The cross was the decisive and atoning conflict. The resurrection was the conqueror's return with the captives of war which issued in the enthronement of the victorious King.
Away with the preaching of a pitiful, helpless Jesus.
He is not an exile hopefully watching to see what happens. He is the enthroned Lord into Whose nail-pierced hands the control of all things and all men has been given.
It needs to be shouted from the housetops now as perhaps never before that everything depends on a man's union with a living, present Saviour. In the absence of that union, even the gospel of the cross loses its saving efficacy. "If Christ be not raised, your faith is vain; ye are yet in your sins" (I Corinthians 15:17).
Atonement remains impersonal and largely irrelevant until we make contact with the One Who atones; and contact of a vital kind is possible only if Jesus is risen, alive and on the throne now.
James Denney in his book "The Christian Doctrine of Reconciliation", says that "nothing could be more curiously unlike the New Testament than to use the resurrection to belittle or disparage the death." But we do not disparage the death of our Lord.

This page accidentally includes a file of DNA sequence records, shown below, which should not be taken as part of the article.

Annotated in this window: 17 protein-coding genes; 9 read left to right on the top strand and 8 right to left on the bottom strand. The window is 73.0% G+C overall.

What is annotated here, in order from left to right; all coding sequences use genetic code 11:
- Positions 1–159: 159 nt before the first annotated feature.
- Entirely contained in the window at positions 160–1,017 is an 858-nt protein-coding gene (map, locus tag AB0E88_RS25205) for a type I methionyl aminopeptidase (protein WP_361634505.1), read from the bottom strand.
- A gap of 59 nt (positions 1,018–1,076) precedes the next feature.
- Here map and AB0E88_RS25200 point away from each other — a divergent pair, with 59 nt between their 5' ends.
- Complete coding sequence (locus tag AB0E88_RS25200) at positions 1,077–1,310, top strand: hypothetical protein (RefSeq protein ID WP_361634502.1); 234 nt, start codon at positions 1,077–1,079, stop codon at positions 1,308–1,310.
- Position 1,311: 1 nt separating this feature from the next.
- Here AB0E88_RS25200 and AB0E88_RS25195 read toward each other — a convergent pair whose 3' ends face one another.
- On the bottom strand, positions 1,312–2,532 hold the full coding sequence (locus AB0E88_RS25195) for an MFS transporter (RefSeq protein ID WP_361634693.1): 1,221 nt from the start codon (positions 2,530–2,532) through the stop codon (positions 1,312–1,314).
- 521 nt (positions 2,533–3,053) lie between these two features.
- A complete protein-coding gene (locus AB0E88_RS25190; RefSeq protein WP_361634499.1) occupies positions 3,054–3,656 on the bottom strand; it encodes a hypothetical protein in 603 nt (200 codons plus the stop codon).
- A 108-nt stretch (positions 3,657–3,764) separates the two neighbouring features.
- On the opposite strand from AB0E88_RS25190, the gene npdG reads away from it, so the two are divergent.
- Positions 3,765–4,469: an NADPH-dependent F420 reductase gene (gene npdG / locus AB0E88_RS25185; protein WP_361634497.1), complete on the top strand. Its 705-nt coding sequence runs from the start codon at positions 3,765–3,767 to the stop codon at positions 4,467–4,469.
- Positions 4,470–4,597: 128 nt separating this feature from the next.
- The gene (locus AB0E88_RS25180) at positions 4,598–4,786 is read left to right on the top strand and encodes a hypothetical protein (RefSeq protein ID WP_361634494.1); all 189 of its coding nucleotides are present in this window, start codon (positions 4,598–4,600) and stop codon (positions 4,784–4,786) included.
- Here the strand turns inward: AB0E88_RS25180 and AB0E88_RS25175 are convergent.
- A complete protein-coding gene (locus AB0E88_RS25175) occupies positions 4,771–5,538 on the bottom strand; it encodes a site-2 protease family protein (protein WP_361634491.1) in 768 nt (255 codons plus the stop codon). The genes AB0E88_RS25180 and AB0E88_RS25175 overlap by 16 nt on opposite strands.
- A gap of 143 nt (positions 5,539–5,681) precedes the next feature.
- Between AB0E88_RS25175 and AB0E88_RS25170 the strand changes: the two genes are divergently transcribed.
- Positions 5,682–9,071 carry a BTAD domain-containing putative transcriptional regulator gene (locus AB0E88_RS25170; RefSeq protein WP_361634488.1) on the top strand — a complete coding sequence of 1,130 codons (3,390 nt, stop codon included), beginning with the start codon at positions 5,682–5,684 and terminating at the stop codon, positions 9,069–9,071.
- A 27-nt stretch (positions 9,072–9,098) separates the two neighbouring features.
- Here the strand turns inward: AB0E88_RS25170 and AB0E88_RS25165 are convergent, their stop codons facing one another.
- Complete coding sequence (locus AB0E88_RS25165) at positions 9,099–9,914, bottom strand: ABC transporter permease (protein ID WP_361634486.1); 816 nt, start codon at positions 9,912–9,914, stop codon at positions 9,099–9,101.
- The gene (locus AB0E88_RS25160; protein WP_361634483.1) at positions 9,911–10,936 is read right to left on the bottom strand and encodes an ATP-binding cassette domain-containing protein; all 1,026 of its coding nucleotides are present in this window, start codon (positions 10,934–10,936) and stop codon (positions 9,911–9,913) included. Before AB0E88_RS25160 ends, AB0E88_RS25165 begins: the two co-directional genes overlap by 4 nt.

We simply insist that unless Christ is now enthroned, the death is powerless to save.
We insist that without a living, present, reigning Christ, with Whom, through faith, the believer can come into union, all the benefits of His death would have had to stand unappropriated forever. It was on the resurrection and ascension fact that the church was built.
This was the gospel of the apostles. It was the experience of union with the risen, exalted, living Lord that made them conquerors. Let their gospel once more be preached.
This excerpt is from a Rolfe Barnard sermon entitled, "The Ascended Lord" from the book, The Sermons of Evangelist Rolfe Barnard. Edited by Eulala J. Bullock. Free PDF edition by Grace-eBooks.com.